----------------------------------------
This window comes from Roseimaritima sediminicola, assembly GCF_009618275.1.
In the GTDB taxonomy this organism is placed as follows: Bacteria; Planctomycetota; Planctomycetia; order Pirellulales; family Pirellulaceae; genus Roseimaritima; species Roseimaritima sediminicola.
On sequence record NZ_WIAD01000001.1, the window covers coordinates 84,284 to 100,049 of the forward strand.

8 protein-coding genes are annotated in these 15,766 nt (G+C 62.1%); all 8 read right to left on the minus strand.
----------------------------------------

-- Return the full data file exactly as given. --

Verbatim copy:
This window comes from Roseimaritima sediminicola, assembly GCF_009618275.1.
In the GTDB taxonomy this organism is placed as follows: Bacteria; Planctomycetota; Planctomycetia; order Pirellulales; family Pirellulaceae; genus Roseimaritima; species Roseimaritima sediminicola.
On sequence record NZ_WIAD01000001.1, the window covers coordinates 84,284 to 100,049 of the forward strand.

8 protein-coding genes are annotated in these 15,766 nt (G+C 62.1%); all 8 read right to left on the minus strand.